The Crazy Days Of Sadie Frost
by Emma Garman
A series dedicated to explaining Britain’s manufactured celebrities to an American audience.
As the British phone hacking scandal spawns new chapters, it may yet be too early to properly take stock of the vital questions, namely, how will the exposure of these unconscionable practices ultimately transform tabloid culture? And by which method can we scrub from our memories Hugh Grant’s excruciating use of the crisis as public psychotherapy? Nevertheless, with Murdoch’s minions awaiting criminal trial, we are duty-bound to weigh the consequences they hath wrought, such as possibly — and arguably most seismically — casting asunder the epochal union of Jude Law and Sadie Frost. “Did phone hacking destroy my marriage?” wondered the sometime actress and scented knickers inventor following her receipt of £50,000 in damages from News International. “If we hadn’t been so fiercely pursued by the press, how different would my life be? Would I still be married?”
Imagine that, if you even can: no Jude & Sienna, no Nannygate, no Jude & Sienna 2.0. Instead, in this alternate reality, the three Frost-Law offspring have additional siblings, Jude has kept a full head of hair, and Natural Nylon, the film production company founded in 1997 by actor friends including Sadie, Jude, Ewan McGregor and Johnny Lee Miller, remains extant. By mind-boggling extension, Johnny isn’t currently playing Sherlock opposite Lucy Liu’s Dr. Watson to very mixed reviews! It’s as if The Plot Against America were set in Primrose Hill and featured less anti-Semitism and more soul-sapping showbiz banality. But in our dimension’s timeline — whether it’s the darkest one is obviously not for this column to say — dear Sadie has struck out on her own, and maintained uninterrupted public notoriety with nothing but the sweat of her brow, a string of dalliances with foppish pretty boys, and regular vacations in the company of Kate Moss and the world’s paparazzi. That the raven-haired 47-year-old, whose only noteworthy acting role was in Francis Ford Coppola’s Dracula twenty years ago, has pulled this off is not so much remarkable as gloomily axiomatic of British society, where possessing any actual talent — outside of a gift for concisely obliterating the dreams of talent show entrants, which is God’s work — is nowadays an impediment to top-echelon fame.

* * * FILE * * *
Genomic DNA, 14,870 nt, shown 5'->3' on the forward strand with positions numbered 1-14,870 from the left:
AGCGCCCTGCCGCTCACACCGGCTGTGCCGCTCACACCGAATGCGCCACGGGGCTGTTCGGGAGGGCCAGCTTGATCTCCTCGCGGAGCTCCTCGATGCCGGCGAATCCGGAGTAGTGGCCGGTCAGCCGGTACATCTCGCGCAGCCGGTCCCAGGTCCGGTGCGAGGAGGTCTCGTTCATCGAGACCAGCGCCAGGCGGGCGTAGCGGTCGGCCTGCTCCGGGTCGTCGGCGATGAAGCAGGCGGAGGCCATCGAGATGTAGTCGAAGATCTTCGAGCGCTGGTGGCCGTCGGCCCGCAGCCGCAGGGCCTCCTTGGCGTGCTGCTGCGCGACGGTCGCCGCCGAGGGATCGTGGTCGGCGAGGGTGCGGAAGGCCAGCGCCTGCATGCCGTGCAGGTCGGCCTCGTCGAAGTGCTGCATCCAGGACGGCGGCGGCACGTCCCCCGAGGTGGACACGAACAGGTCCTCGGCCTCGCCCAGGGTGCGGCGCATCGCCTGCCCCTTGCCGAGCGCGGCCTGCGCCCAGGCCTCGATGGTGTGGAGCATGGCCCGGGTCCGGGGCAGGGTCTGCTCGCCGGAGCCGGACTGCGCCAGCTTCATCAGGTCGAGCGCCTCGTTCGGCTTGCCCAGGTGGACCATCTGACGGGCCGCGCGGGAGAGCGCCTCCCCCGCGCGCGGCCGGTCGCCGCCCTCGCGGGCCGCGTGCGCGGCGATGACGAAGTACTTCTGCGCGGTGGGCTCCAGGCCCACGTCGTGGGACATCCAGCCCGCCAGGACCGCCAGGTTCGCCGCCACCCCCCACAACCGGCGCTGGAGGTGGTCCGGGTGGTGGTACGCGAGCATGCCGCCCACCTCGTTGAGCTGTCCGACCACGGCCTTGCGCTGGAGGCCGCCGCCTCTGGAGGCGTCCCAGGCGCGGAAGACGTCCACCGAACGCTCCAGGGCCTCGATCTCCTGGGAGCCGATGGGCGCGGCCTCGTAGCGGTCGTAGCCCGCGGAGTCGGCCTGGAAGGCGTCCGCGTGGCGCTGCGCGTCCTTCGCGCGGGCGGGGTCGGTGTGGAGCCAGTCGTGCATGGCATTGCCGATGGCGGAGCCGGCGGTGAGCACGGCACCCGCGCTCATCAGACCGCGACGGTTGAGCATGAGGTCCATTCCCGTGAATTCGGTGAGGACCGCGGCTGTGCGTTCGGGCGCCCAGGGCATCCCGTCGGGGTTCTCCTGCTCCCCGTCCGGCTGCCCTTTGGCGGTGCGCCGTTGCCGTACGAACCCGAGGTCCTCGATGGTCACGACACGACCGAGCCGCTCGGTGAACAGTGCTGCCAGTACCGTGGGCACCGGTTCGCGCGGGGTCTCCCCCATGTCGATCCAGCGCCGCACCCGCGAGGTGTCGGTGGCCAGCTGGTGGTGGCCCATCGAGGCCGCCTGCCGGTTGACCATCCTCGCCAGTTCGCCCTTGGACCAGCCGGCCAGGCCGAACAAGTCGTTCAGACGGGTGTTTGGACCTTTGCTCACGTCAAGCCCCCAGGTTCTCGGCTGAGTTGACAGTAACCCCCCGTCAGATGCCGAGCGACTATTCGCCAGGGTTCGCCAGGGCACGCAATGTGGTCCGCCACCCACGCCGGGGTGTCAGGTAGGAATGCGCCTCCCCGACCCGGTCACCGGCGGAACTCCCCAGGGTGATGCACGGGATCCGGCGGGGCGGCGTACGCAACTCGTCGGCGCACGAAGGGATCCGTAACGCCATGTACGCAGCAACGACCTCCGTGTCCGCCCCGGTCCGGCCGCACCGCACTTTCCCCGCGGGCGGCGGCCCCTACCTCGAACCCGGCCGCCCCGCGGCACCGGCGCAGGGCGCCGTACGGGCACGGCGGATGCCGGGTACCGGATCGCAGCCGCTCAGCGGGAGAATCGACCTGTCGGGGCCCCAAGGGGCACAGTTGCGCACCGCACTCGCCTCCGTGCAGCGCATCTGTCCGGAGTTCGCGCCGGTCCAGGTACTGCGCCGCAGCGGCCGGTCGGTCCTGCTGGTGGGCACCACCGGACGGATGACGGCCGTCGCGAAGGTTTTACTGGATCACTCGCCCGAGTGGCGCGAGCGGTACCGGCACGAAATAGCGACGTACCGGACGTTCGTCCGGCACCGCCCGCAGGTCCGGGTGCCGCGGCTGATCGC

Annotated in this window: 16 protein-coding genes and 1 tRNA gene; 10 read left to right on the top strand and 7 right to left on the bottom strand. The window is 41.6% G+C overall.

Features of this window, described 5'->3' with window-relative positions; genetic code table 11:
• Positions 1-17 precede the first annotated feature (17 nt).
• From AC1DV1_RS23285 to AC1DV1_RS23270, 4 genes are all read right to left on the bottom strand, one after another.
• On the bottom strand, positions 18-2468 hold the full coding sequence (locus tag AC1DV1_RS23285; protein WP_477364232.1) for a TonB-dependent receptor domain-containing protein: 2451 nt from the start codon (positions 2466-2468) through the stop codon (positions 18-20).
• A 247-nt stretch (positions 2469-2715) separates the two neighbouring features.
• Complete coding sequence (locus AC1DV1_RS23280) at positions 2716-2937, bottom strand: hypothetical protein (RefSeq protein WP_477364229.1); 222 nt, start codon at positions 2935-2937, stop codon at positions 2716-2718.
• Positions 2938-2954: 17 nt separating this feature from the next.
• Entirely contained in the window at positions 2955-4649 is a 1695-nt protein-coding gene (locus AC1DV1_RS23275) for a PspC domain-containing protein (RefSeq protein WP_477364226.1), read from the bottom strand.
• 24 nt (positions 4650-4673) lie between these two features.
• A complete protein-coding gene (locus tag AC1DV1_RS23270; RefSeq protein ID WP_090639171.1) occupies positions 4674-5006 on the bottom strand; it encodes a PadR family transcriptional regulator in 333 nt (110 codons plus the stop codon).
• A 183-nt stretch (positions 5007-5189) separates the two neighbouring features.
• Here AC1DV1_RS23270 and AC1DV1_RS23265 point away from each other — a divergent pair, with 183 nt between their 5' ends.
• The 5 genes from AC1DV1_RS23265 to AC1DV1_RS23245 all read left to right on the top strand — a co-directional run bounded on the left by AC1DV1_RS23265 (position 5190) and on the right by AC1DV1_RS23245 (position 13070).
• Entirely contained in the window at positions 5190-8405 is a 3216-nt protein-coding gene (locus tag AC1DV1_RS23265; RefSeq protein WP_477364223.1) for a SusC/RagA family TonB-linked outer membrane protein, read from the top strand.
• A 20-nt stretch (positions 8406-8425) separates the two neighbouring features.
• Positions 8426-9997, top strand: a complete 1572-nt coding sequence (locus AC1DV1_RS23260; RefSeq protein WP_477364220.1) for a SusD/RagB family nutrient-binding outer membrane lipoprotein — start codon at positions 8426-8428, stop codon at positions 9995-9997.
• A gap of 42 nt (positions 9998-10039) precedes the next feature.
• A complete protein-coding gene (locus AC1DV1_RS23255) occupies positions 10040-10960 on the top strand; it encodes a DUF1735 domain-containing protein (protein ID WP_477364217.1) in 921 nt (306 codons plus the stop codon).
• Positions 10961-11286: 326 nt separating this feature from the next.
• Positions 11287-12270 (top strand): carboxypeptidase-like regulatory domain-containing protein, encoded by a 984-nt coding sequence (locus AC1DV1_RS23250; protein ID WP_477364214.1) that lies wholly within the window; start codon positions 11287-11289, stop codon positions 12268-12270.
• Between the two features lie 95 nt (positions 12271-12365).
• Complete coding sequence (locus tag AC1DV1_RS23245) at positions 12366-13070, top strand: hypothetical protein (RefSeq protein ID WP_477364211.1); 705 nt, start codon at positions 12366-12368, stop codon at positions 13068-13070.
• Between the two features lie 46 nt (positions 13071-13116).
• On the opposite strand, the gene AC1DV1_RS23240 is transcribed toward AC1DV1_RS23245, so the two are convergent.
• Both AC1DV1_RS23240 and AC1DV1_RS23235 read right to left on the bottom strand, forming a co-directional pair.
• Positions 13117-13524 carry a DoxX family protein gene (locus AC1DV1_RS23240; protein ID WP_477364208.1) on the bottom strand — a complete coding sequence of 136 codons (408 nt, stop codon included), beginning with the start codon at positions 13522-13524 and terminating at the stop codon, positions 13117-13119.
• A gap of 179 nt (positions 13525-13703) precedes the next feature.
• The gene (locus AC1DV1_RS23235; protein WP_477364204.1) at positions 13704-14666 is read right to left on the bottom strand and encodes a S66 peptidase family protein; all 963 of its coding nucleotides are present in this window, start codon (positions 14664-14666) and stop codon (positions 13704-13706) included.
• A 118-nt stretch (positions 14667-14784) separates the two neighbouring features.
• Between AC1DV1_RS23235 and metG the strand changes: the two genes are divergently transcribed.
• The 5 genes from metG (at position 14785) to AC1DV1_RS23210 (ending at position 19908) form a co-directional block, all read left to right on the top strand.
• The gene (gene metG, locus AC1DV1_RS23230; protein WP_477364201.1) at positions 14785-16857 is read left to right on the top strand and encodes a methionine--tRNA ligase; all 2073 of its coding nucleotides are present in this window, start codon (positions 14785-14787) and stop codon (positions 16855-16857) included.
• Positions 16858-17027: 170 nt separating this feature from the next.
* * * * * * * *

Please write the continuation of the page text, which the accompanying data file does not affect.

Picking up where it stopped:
But back to the more cheerful topic of Jude and Sadie’s abbreviated coupling: the erstwhile Mrs. Law is perhaps being a tad revisionist by placing all the blame on the voraciousness of the press. After all, they were already divorced when the News of the World exposed the general tenor of their relationship as having been, to put it delicately, rather sharply divergent from your typically humdrum haven of bourgeois domesticity. It was January 2005, a vulnerable nation had barely recovered from the shame of Prince Harry’s Nazi costume, when our last vestiges of innocence crumbled amid revelations of Sadie and Jude’s “wife-swapping sessions” with Supergrass drummer Danny Goffey and his wife, Pearl Lowe, hijinks that allegedly caused awkwardness all round when Jude fell hard for Pearl. (Aspirant swingers, do take note: it’s all fun and games until the star of Alfie gets emotional.) Then later that same year, Kate Moss’ longtime PA sensationally — and by “sensationally” I mean “at that point, not particularly surprisingly” — divulged that the cocaine-addled supermodel’s “lesbian romps” with her BFF Sadie had made poor Jude jealous, a problem that Kate, nothing if not a caring, sharing type, was happy to solve by shtupping him too.